So you can see why Mr. Jillette's thoughts struck me as they did.  It's why I wrote this, so long ago.

Friday, October 21, 2011

On the Gridiron

Hi Sister,

I was in a discussion recently with a Protestant friend who insists that the Catholic Church is just as fractured as the Protestant groups. I was sort of taken aback and had to dig deep to figure out what he was saying since the only real "fracture" I could think of was the Great Schism. Apparently he was referring to the differences in the Catholic orders, like the Franciscans, the Dominicans, the Jesuits, and so on. He has been taught that the different orders are like the fractured Protestant faiths, the Methodists, the Lutherans, the Baptists, and so on. How can I explain the difference to him? How can I show him that the Jesuits are just as Catholic as the Benedictines, that they have a different name but they're all part of the same team? Do you have a good analogy? I don't know what to say to him. Thank you for your help!

Well the poor thing.  There really is no end of misinformation available for the separated brethren.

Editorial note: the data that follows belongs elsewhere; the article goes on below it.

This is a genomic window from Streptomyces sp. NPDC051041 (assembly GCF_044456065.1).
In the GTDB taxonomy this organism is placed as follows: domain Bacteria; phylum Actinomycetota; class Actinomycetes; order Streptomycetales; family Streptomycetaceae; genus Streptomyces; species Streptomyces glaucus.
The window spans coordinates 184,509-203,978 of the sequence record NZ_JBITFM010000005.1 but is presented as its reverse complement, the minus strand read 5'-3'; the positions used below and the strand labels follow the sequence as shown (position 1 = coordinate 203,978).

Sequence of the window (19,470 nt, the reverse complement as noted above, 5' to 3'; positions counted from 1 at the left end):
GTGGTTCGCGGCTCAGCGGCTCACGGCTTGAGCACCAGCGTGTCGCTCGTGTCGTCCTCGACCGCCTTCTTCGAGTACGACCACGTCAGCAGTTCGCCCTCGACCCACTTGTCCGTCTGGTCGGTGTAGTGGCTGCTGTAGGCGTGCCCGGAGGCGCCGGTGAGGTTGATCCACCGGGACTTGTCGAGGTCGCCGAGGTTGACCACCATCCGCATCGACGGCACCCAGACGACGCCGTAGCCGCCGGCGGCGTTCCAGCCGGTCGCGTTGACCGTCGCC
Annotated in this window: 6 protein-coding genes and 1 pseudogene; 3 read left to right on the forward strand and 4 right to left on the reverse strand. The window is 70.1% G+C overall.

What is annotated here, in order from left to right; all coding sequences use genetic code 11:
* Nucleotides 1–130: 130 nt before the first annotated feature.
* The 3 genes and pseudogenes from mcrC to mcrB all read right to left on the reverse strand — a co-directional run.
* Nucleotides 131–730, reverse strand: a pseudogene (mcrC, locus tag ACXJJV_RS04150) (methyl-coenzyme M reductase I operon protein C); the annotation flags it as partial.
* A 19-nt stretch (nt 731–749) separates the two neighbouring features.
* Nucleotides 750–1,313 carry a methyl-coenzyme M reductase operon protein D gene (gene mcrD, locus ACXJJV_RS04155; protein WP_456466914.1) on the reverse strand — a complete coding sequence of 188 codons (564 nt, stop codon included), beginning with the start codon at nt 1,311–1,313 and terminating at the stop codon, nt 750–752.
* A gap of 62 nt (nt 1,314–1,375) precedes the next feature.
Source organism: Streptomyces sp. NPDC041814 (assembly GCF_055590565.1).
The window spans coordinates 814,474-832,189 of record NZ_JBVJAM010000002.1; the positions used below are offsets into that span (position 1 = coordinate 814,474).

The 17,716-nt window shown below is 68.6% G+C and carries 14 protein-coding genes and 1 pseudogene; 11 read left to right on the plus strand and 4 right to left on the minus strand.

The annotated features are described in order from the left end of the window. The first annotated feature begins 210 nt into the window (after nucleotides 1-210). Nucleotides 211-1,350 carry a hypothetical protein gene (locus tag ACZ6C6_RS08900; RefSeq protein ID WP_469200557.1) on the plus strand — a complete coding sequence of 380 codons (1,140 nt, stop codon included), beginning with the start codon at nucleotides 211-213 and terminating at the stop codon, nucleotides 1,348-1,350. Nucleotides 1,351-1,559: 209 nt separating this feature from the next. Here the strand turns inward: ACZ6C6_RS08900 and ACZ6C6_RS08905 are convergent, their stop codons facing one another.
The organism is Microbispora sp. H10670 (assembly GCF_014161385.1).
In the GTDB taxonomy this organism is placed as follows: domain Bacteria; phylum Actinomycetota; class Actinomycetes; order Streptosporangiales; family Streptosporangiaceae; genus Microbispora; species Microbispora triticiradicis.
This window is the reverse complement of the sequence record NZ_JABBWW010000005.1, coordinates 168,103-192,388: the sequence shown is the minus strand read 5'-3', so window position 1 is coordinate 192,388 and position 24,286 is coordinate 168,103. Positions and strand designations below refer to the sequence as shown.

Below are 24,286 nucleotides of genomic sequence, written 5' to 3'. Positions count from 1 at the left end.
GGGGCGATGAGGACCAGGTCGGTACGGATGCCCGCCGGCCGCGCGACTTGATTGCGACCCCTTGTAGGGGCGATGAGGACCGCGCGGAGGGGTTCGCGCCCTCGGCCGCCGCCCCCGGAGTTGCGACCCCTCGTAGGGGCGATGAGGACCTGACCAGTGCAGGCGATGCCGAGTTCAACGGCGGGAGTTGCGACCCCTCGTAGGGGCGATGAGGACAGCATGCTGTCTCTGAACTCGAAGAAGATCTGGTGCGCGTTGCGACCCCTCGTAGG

Although, the Great Schism isn't the only "fracture" in our illustrious Church history.  Anti Popes spring to mind.  At one point in time, we had two Popes, one in Italy and one in France.  Since neither of them would step down, a third Pope stepped up and then he wouldn't leave either.  Don't worry, it all worked out.  As you can tell, there is only one Pope now.

I think your analogy of all playing for the same team is brilliant!  Pick a sport he likes.  Football?  They're all playing football.  Some are centers, some are place kickers, some are quarterbacks.

Some orders teach, some spend all their time praying for you, some nurse.  They all play for that one team and they all play the same game, but their job in that game differs.

I would call myself a running back. My job is to get the ball further down the field and, if possible, score a goal.  What is the goal? Getting my soul and yours to Heaven.

The people who populate different orders within the Catholic Church have one thing in common, they believe every single thing the Catholic Church teaches.  The Catholic Church will not give its blessing to groups who believe otherwise.  If a group believes something different, they will not be allowed to be an order.  And if the group somehow comes to some wacky conclusions after they have formed and been approved, they get the boot, orderwise.  It's really not possible to have an order that is not fully in harmony with the teachings of the Catholic Church.  If they are, they are no longer a Catholic order.

I hope this helps.  I don't watch football.

Wednesday, October 12, 2011

Tweet Tweet